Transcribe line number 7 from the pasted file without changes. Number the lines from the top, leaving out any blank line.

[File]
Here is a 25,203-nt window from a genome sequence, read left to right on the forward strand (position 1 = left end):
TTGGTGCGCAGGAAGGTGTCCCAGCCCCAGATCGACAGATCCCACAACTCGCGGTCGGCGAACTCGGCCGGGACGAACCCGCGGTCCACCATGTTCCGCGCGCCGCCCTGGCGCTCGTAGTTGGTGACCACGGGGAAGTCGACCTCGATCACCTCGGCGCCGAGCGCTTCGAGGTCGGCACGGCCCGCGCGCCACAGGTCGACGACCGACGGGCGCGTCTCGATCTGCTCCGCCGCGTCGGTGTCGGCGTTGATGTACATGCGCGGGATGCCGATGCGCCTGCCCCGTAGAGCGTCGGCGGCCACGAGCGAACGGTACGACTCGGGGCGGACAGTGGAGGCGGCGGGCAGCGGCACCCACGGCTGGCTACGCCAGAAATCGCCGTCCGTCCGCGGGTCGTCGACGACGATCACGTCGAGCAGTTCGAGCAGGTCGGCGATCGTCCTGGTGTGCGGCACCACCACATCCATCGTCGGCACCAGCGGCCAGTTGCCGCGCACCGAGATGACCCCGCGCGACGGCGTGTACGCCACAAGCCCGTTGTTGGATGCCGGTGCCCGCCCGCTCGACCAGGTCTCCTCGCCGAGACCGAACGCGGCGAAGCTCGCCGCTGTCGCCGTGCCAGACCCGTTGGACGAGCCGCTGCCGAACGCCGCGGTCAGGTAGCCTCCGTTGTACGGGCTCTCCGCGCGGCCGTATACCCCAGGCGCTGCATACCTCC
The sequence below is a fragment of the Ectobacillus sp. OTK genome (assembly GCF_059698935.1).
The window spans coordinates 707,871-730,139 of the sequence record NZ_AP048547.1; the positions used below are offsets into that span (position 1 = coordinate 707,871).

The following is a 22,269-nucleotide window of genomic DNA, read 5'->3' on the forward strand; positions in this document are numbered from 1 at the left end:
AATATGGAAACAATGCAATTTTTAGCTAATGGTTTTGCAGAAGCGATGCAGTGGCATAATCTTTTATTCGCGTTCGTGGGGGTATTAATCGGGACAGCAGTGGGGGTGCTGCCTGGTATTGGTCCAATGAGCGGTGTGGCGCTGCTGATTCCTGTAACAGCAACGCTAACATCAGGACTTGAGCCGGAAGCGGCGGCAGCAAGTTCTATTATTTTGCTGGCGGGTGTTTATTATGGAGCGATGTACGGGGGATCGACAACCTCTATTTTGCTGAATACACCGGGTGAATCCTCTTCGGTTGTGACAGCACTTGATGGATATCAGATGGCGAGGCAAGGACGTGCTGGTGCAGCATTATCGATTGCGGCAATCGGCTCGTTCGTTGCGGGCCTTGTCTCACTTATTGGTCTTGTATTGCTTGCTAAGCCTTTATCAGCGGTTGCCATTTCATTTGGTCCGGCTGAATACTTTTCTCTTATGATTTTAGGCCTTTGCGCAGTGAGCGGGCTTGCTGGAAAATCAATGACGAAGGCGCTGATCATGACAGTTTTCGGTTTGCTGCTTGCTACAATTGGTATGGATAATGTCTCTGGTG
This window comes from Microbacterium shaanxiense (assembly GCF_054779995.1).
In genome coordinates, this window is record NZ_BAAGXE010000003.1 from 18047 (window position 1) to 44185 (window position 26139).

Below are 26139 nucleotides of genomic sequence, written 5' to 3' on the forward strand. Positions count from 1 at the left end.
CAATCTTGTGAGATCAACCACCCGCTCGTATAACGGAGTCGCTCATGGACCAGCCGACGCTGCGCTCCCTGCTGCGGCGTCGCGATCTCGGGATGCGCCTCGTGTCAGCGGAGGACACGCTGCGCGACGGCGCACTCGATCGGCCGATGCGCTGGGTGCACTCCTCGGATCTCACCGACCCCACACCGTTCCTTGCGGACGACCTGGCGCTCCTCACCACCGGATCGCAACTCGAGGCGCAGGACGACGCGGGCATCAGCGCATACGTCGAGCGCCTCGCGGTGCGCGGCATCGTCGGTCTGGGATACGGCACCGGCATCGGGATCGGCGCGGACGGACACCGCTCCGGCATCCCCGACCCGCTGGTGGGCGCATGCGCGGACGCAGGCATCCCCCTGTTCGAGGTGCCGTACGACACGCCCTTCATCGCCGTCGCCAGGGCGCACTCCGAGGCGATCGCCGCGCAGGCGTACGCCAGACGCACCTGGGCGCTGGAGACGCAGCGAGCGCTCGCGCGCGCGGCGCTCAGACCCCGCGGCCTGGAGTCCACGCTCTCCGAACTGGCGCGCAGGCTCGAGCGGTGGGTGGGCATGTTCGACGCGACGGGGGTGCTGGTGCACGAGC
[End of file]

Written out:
This window comes from Microbacterium shaanxiense (assembly GCF_054779995.1).